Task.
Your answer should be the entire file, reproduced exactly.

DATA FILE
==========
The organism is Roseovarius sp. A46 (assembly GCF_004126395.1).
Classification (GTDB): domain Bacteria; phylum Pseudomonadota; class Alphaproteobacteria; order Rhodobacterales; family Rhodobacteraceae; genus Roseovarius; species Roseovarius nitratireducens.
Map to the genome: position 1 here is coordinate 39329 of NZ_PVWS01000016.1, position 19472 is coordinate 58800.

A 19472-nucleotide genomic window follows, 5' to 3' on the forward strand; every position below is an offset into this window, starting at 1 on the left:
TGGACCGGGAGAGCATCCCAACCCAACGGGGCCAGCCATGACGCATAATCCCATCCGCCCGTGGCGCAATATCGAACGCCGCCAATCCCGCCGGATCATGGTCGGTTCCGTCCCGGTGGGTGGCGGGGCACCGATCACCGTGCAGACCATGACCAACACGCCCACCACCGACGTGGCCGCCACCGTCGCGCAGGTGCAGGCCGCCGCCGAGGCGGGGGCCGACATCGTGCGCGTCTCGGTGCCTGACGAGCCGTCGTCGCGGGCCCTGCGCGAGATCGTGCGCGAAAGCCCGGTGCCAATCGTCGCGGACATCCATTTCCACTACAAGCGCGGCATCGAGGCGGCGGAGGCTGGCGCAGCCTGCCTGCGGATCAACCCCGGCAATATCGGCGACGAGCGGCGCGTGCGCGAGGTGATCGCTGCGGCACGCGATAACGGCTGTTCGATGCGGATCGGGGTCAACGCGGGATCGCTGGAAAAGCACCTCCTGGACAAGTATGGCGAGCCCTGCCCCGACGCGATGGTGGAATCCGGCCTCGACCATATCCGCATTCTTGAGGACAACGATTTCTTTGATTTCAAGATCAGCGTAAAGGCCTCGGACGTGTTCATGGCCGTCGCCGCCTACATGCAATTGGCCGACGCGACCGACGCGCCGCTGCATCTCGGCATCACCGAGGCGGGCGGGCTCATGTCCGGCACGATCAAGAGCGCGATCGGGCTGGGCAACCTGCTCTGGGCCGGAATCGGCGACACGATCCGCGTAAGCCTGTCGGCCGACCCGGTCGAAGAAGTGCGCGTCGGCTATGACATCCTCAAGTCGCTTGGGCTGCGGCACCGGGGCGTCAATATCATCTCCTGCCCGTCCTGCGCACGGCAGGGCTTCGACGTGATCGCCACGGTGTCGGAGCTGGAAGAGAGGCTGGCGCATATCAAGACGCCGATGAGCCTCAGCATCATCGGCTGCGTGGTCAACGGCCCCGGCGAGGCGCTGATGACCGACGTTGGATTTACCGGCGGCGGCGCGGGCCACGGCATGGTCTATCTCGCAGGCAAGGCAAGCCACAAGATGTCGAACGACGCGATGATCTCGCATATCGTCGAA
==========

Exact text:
The organism is Roseovarius sp. A46 (assembly GCF_004126395.1).
Classification (GTDB): domain Bacteria; phylum Pseudomonadota; class Alphaproteobacteria; order Rhodobacterales; family Rhodobacteraceae; genus Roseovarius; species Roseovarius nitratireducens.
Map to the genome: position 1 here is coordinate 39329 of NZ_PVWS01000016.1, position 19472 is coordinate 58800.

A 19472-nucleotide genomic window follows, 5' to 3' on the forward strand; every position below is an offset into this window, starting at 1 on the left:
TGGACCGGGAGAGCATCCCAACCCAACGGGGCCAGCCATGACGCATAATCCCATCCGCCCGTGGCGCAATATCGAACGCCGCCAATCCCGCCGGATCATGGTCGGTTCCGTCCCGGTGGGTGGCGGGGCACCGATCACCGTGCAGACCATGACCAACACGCCCACCACCGACGTGGCCGCCACCGTCGCGCAGGTGCAGGCCGCCGCCGAGGCGGGGGCCGACATCGTGCGCGTCTCGGTGCCTGACGAGCCGTCGTCGCGGGCCCTGCGCGAGATCGTGCGCGAAAGCCCGGTGCCAATCGTCGCGGACATCCATTTCCACTACAAGCGCGGCATCGAGGCGGCGGAGGCTGGCGCAGCCTGCCTGCGGATCAACCCCGGCAATATCGGCGACGAGCGGCGCGTGCGCGAGGTGATCGCTGCGGCACGCGATAACGGCTGTTCGATGCGGATCGGGGTCAACGCGGGATCGCTGGAAAAGCACCTCCTGGACAAGTATGGCGAGCCCTGCCCCGACGCGATGGTGGAATCCGGCCTCGACCATATCCGCATTCTTGAGGACAACGATTTCTTTGATTTCAAGATCAGCGTAAAGGCCTCGGACGTGTTCATGGCCGTCGCCGCCTACATGCAATTGGCCGACGCGACCGACGCGCCGCTGCATCTCGGCATCACCGAGGCGGGCGGGCTCATGTCCGGCACGATCAAGAGCGCGATCGGGCTGGGCAACCTGCTCTGGGCCGGAATCGGCGACACGATCCGCGTAAGCCTGTCGGCCGACCCGGTCGAAGAAGTGCGCGTCGGCTATGACATCCTCAAGTCGCTTGGGCTGCGGCACCGGGGCGTCAATATCATCTCCTGCCCGTCCTGCGCACGGCAGGGCTTCGACGTGATCGCCACGGTGTCGGAGCTGGAAGAGAGGCTGGCGCATATCAAGACGCCGATGAGCCTCAGCATCATCGGCTGCGTGGTCAACGGCCCCGGCGAGGCGCTGATGACCGACGTTGGATTTACCGGCGGCGGCGCGGGCCACGGCATGGTCTATCTCGCAGGCAAGGCAAGCCACAAGATGTCGAACGACGCGATGATCTCGCATATCGTCGAA